Aimee Tariq’s Back Story
I was a senior in high school, president of every club, a cheerleader, and already finished with all of my high school credits to graduate with honors. I didn’t graduate early so that I had time to save money for college. I was working as a waitress, tutor, assistant teacher, organizer, and a nanny, while looking for ways to start passive income so that I could focus on studying without stressing about work.
I dreamt of becoming a doctor who would change people’s lives and their health. I thought that as a doctor I could help change the world to be a better place. Even though I received full rides to my choice of college, becoming a doctor wouldn’t happen.
One night, as I tried to fall asleep after a long day of school and work, I felt my heart beating hard and fast, so hard it was hurting my ribs. My whole chest was shaking. After much convincing, my mother finally called 911. It was my first-time riding in an ambulance and my parents were already furious with me, anticipating the bills of what was to come.
I thought I was going to die.
The emergency room staff couldn’t bring my heart rate down. They were rude and hurled insults at me, making comments on how I looked, and the type of “trash” they thought I was, while I didn’t even have the strength to ask them to stop. My image of what healthcare was meant to be was slowly being ripped away from me.
Finally, after 3 days of countless blood tests and stress tests, and after finally admitting they were wrong and that I wasn’t on drugs, they discovered the problem. I simply had strep throat.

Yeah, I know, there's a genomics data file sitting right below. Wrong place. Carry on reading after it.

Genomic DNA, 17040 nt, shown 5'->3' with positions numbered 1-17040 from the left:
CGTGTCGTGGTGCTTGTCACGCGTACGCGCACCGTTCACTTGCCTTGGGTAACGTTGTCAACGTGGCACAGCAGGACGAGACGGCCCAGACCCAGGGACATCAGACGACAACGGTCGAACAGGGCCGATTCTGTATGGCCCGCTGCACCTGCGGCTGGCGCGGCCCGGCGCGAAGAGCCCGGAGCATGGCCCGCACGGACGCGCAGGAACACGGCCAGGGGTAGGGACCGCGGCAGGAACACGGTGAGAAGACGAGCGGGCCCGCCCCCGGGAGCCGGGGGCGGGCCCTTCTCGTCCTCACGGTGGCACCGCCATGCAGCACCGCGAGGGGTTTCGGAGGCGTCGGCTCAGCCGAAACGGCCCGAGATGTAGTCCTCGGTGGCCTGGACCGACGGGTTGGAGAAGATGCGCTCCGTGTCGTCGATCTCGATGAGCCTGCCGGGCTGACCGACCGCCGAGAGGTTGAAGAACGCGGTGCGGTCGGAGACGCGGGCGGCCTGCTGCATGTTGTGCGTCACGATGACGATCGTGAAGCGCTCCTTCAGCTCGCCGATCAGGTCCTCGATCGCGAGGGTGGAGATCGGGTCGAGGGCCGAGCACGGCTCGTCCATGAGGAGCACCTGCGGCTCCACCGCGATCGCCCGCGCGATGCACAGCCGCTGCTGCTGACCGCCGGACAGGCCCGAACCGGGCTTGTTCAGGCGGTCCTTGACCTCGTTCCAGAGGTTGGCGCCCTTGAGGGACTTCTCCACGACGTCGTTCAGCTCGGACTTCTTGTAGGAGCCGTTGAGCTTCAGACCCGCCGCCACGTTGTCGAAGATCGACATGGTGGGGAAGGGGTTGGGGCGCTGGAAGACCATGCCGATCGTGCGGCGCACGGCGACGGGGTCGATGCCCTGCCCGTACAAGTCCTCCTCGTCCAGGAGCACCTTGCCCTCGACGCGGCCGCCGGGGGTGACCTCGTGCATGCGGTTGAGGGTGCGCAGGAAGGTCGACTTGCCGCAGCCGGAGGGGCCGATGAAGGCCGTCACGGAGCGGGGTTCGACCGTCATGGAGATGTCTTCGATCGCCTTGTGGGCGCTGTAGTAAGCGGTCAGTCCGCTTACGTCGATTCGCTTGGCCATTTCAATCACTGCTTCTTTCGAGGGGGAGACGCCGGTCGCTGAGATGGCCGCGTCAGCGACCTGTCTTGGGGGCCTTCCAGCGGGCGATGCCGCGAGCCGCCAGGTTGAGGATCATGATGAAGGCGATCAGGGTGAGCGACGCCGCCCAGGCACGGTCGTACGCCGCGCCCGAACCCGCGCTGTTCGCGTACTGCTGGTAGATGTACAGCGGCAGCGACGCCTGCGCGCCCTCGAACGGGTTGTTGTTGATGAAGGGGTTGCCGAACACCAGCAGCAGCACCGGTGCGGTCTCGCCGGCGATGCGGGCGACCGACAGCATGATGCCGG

They sent me home with antibiotics and I thought I’d be able to go right back to normal.
But my heart rate was never the same, and neither was my health.
My heart rate stayed exponentially high and my body lost significant weight.
I couldn’t brush my own teeth, brush my own hair, or even have a simple conversation.
The teachers and students began treating me badly, because I couldn’t even hold my head up due to exhaustion from my illness.
It didn’t take long before I was labeled as a spoiled brat who wanted attention and an “easy pass.” (Even though…I had already passed.)
After being labeled and abused by the school staff because I was no longer “normal” and having no family support, and no longer being able to do simple, everyday tasks… I began wishing I had just died that day in the ambulance. It would’ve been easier than having to deal with watching all of my “friends,” teachers, and family say terrible things to me, treat me badly, and force me to do things I no longer could physically handle.
A quick death would’ve been much preferable to this agonizing, long, inferno.
Watching myself lose muscle and weight while there was nothing I could do.
Watching myself go from a super star athlete, to someone who couldn’t even brush her own teeth. Watching some people happy to see me so sick and withering away. Listening to my own friends and family say that I was a worthless loser, a burden, and a “cripple” and should just die. Being in this limbo was the worst. Being in this limbo is many people’s everyday reality.
As I went to many doctors and hospitals trying to find a solution, all I received was a total lack of care and my faith in western medicine was eventually shattered.
After winning over a million dollars in scholarships and winning all of the academic awards from my school, I decided on a small private college near home which guaranteed they would be understanding of my condition and they said it was fine if I needed to take days off to see my cardiologist. The college said I would have access to nurses and that they had healthy food options on campus. It was all a lie.